By LA Weekly
By Henry Rollins
By Weekly Photographers
By Shea Serrano
By Nate "Igor" Smith
By Dan Weiss
By Erica E. Phillips
By Kai Flanders
It was this heartbreak that would inspire the band‘s first truly introspective song and signal a new attention to the craft of songwriting. While Slovak’s death was the catalyst for the song ”Knock Me Down,“ it was the band‘s new guitarist, Frusciante, who would help to channel Kiedis’ grief. ”Here‘s what John did, which had never been done for me before,“ Kiedis explains. ”I had lyrics about the loss of Hillel, but all I had were lyrics, no melody. And I brought it to John and said, ’These are the lyrics, maybe we could turn it into something.‘ He looked at my words and said, ’Okay, I‘ve been working on this thing that I think might go with this.’ And he just started playing guitar and singing a melody for these words that had no melody. He‘s so knowledgeable about affecting melody in original ways, and what he started to bring was this idea of writing different kinds of songs.“
What is perhaps the best song on the new album, or on any Chili Peppers album for that matter, is also inspired by a close friend’s death. On ”Venice Queen“ Kiedis sings about his beloved friend and mentor Gloria Scott, a gray-haired, ex-junkie drug counselor from Venice Beach who helped Kiedis and many of his friends battle their drug addictions. When it was discovered that Scott had lung cancer, the Chili Peppers held a benefit concert for her at the Hollywood Palladium. When her cancer became terminal, they rented her an expensive apartment overlooking the Pacific Ocean, where she eventually died.
The song begins with a tense guitar resembling Mike Oldfield‘s Tubular Bells Exorcist theme accompanied by a low Joy Division--like synthesizer fading in and out. Another guitar emits mournful notes as the bass and drums gradually build to a fast, nervous pace, with Kiedis singing: ”Does it go from east to westbody free and a body less . . .“ and ”Dropping in coming through the meshchecking in just to get blessed.“ A few minutes in, everything drops out, and a lone guitar begins to strum like Pete Townshend on ”Pinball Wizard,“ the bass and drums quickly joining in. What had seemed the tension of illness and impending death becomes a bittersweet celebration of a life well spent as Kiedis sings: ”We all want to tell hertell her that we love herVenice gets a queenbest I’ve ever seenWe all want to kiss hertell her that we miss her.“ Soon Frusciante‘s voice is harmonizing behind him, and the song has the exuberant, driving-up-the-California-coast feel of the Mamas and the Papas. What began as a moody meditation on mortality and loss grows into a heartfelt tribute. It is an incredibly effective song, musically striking and intensely emotional.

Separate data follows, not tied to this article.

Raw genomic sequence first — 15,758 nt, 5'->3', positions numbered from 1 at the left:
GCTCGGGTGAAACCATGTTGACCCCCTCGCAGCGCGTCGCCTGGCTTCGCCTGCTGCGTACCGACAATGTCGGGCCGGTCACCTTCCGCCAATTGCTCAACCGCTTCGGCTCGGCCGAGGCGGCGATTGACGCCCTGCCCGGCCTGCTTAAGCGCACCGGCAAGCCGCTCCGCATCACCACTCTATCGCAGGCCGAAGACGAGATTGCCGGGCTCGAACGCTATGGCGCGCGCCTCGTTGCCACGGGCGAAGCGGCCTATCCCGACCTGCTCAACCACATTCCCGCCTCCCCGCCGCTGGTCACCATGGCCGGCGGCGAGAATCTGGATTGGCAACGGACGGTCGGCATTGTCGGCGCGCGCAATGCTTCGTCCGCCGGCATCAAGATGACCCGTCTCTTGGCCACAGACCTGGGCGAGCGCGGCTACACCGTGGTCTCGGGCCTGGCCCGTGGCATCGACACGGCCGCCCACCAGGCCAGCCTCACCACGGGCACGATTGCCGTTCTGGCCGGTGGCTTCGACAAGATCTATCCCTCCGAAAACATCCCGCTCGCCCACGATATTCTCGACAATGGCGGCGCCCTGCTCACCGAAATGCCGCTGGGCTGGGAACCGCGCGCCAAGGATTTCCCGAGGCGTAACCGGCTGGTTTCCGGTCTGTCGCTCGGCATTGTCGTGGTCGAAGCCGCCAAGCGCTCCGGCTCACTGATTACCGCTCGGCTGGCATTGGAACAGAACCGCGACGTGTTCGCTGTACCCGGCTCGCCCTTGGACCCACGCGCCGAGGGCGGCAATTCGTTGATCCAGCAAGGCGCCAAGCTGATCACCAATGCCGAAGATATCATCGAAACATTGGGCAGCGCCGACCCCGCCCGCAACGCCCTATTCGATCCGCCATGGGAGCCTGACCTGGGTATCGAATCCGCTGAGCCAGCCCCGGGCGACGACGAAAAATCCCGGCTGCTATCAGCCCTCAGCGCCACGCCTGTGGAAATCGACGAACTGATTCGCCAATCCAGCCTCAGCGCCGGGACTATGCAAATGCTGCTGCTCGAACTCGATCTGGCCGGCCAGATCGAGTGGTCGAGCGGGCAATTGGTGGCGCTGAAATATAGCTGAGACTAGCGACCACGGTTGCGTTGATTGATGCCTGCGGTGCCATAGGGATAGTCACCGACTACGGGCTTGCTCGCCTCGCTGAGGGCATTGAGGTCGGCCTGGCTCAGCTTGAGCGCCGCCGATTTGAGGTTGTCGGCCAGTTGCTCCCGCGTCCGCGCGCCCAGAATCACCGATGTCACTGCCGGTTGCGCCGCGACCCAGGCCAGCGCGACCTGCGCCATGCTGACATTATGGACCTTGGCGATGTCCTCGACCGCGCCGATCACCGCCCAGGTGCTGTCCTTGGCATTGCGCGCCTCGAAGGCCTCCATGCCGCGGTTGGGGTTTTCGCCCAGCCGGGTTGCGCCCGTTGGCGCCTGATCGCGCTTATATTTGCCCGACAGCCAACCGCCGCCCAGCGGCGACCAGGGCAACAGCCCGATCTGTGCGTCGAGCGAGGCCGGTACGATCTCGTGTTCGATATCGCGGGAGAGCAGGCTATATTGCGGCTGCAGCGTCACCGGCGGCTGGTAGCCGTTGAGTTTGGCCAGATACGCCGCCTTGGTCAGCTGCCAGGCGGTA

Flea says that before recording the album, he and Frusciante had listened a lot to the melancholy work of Joy Division. ”Sad music is beautiful,“ he says. ”A lot of the music we play is definitely born of sadness. I mean, it’s a sad world that we live in. It‘s a sad and beautiful world is what I say.“
The new album showcases Kiedis as a vastly improved vocalist. Still not blessed with enormous range, he has learned like other rock singers -- Mick Jagger, Joe Strummer, Iggy Pop -- to use interesting cadences and emotional delivery to surprising effect. ”One thing I really can’t stress enough about this record is Anthony‘s growth as a singer,“ Flea says. ”We would start playing stuff on this record, and he would just start singing melodies that were incredible. And I think probably that has as much to do as anything with making it a great record. He’s just continually shown growth, and on this record he really took everything to the highest level.“
Still, it is a topic Kiedis appears weary of. ”People always bring it up, but I just don‘t think about it,“ he says. ”I just sing whatever comes to me. Some days I feel like I can sing anything I want, and some days I can’t sing shit. But I try not to think about it so much. I just close my eyes and sing whatever I can.“
On early records, Kiedis‘ lyrics tended toward simple, almost adolescent-like rhymes of self-congratulatory boasting and lustful fantasy. Over the years, he has matured as a lyricist, his subject matter becoming increasingly observant and revealing, his wordplay skilled and inventive. On the song ”This Is the Place,“ Kiedis addresses the search for romance amid the debauchery of L.A. nightlife: ”This is the placewhere all the devils pleadtheir case to take from you what they needCan I isolate your genecan I kiss your dopamineIn a way I wonderif she’s living in a magazine.“ Later in the song, he looks inward, contemplating the behaviors he might have inherited from his once hedonistic father: ”I don‘t want to do itlike my daddy didI don’t want to give it to my baby‘s kid.“
Rubin believes it is this more revealing subject matter that has inspired Kiedis’ enhanced vocal delivery. ”I always found Anthony‘s lyrics interesting,“ Rubin says, ”but it seems like they have gone from interesting abstract lyrics to personal, heartfelt lyrics. And I think that’s because he‘s not telling a sex story but conveying a real emotional experience. It’s fueling the singing to be better and more emotional because the substance of it is coming from a deeper place in him.
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